SCAG is committed to highlighting excellence in sustainable planning and projects in the SCAG Region.

Nominations Now Open for the 2022 SCAG Sustainability Awards

SCAG is now accepting nominations for the 2022 SCAG Sustainability Awards. Each year, SCAG honors projects and plans that best exemplify the core principles of sustainability with awards. These projects and plans are integral to accomplishing the goals of Connect SoCal, the Regional Transportation Plan/Sustainable Communities Strategy, and they promote a cleaner, healthier and happier Southern California.

Past awards have honored a wide range of projects including sustainable water management plans, historic district revitalization projects, city fleet alternative energies policies and more. Nominations are open to all parties. Applications from projects that span across agencies, sectors and geographies are welcome to submit a joint entry.

Now through Thursday, Jan. 13, nominations will be accepted for the following award categories:

  • Active, Healthy and Safe Communities
  • Clean Cities: Alternative Fuels & Infrastructure
  • Efficient & Sustainable Land Use
  • Equity
  • Green Region Initiative: Resource Conservation & Climate Action
  • Housing Innovation

The winners of the SCAG Sustainability Awards will be presented at the 2022 Regional Conference and General Assembly at the JW Marriott Resort & Spa in Palm Desert on May 5-6, 2022.

For more information on the SCAG Sustainability Awards including the award criteria, scoring rubric and nomination form visit scag.ca.gov/sustainabilityawards.


RCTC Chair Jan Harnik Requests Urgent Riverside County Transportation Solutions from Gov. Newsom

Riverside County Transportation Commission (RCTC) Chair Jan Harnik, Mayor Pro Tem of Palm Desert, sent a letter Friday to Gov. Gavin Newsom to applaud his attention and collaborative approach to addressing traffic congestion on southbound Interstate 15 near the California-Nevada Border, and to ask that the governor apply the same urgency to reduce debilitating congestion in Riverside County.

On December 5, Gov. Newsom jointly announced with Nevada Gov. Steve Sisolak plans to expand I-15 between the Nevada border and the California Agricultural Inspection Station with a new, temporary lane to be added to the shoulder. According to Gov. Newsom, this action provides traffic congestion relief that has frustrated travelers on I-15. In his news release, the governor called the expansion, “crucial for continued economic health and resilience in the region and beyond.”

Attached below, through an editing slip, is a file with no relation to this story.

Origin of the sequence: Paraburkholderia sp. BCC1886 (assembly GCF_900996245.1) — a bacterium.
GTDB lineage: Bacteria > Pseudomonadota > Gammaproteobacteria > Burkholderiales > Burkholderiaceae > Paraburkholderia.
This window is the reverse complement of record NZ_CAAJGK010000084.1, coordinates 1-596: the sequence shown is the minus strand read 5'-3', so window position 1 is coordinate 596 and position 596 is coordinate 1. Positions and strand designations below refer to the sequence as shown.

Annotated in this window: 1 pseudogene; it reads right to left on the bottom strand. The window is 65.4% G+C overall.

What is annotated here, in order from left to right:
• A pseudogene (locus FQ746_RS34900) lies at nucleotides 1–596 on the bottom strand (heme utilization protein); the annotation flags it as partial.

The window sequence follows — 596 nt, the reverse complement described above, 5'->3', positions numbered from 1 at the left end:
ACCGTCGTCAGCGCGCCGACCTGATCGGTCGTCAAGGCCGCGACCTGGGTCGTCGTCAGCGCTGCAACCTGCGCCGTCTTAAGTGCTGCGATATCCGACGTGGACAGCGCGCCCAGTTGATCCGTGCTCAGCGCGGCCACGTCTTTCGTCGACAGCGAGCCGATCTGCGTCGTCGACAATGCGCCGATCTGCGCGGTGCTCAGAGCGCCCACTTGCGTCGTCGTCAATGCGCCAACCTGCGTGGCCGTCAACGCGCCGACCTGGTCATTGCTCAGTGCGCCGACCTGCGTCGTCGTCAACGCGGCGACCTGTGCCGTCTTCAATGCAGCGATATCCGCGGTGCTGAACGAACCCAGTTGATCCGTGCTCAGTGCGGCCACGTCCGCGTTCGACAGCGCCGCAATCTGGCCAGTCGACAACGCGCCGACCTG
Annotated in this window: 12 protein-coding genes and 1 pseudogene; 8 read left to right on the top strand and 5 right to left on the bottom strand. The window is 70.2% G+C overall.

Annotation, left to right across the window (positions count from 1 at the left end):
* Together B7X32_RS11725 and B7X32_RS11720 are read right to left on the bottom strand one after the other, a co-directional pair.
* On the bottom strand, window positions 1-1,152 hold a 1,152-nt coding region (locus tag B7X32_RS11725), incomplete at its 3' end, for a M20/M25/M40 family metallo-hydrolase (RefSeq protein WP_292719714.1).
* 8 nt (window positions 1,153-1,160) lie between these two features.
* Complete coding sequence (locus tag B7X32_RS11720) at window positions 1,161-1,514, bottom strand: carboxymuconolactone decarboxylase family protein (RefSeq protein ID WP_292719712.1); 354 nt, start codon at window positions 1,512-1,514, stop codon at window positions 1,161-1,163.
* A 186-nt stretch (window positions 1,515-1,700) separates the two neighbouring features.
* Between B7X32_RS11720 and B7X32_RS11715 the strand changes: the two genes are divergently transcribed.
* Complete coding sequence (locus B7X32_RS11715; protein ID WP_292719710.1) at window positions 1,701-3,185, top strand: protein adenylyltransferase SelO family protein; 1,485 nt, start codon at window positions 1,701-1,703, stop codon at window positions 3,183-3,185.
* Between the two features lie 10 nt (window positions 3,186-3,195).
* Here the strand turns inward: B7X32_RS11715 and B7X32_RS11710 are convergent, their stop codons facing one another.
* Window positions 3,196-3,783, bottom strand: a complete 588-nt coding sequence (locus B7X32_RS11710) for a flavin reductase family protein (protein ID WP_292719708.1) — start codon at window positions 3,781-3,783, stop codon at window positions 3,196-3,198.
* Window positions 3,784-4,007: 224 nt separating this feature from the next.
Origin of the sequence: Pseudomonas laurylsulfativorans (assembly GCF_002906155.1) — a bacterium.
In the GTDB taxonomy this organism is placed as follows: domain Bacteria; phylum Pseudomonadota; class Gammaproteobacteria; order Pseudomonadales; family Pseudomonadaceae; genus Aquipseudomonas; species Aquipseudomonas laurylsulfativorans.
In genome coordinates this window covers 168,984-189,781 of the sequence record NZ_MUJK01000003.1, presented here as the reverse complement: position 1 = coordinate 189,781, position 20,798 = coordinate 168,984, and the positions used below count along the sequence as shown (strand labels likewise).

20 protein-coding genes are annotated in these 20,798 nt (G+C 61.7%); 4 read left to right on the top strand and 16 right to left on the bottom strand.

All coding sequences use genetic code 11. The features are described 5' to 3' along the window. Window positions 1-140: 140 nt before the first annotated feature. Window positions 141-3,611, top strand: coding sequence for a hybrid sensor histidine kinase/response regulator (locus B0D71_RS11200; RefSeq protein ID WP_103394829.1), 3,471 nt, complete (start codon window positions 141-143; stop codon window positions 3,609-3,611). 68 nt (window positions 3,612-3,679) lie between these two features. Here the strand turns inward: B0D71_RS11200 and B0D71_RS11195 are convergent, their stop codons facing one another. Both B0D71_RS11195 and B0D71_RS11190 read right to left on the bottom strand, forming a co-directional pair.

In her letter, Chair Harnik emphasized the urgent need for state action.

“Riverside County, like the California-Nevada border, also has longstanding traffic issues that we have worked to address. While we appreciate the state’s assistance to date, we frankly need much more. We need a proactive partnership and strategy from the state to bring traffic relief to this region.”

She also stated, “The well-being and prosperity of our disadvantaged communities depend on it, as do the state and national economies. While multimodal transportation systems are vital to future mobility, roads and highway expansion cannot be discounted as a tool that helps keep people and goods moving.”

From the 2002 voter-approved Measure A transportation sales tax to the 2020 Commission-approved Traffic Relief Plan, RCTC continues to develop and deliver critical transportation improvements, with limited resources, to meet the infrastructure needs of a region experiencing unprecedented population growth and goods movement traffic.

Chair Harnik has asked Gov. Newsom to call her to discuss how he may partner with RCTC to make meaningful improvements to the lives of Riverside County’s working families.

Read full letter here. For more information, go to rctc.org/support


SANDAG Board Adopts 2021 Regional Plan,
Advancing Bold Transportation Vision for the San Diego Region

On December 10, 2021, the San Diego Association of Governments (SANDAG) Board of Directors adopted the 2021 Regional Plan and certified its Environmental Impact Report (EIR).

The 2021 Regional Plan is a long-term blueprint for the San Diego region through 2050 that incorporates the latest technologies, meets all state and federal requirements and air quality mandates, addresses traffic congestion and roadway safety, and improves social equity. The plan will make it easier for everyone in the San Diego region to get where they need to go, whether you choose to walk, ride, drive, or bike.

The 2021 Regional Plan was developed through years of public input and a data-driven approach that analyzed where people live and work, how they get around, and what improvements are needed in existing transportation infrastructure to support future growth. With this analysis and innovative solutions, the 2021 Regional Plan will provide the San Diego region with faster, more equitable, environmentally sustainable ways of traveling.

While the plan includes improvements 30 years into the future, SANDAG will immediately start working to advance projects, including but not limited to:

  • Opening the new Otay Mesa East Port of Entry and Smart Border Management System
  • Relocating the LOSSAN rail corridor off the coastal bluffs
  • Advancing the Central Mobility Hub to provide direct transit connections to San Diego International Airport
  • Blue Line Express
  • Purple Line
  • San Ysidro Mobility Hub
  • Regional Vision Zero action plan and policy
  • Digital Equity Action Plan

Stay up-to-date on the 2021 Regional Plan and other SANDAG projects by following SANDAG on social media – Facebook, Instagram, LinkedIn, and Twitter – and make sure you’re subscribed to SANDAG’s email list for the latest news and updates.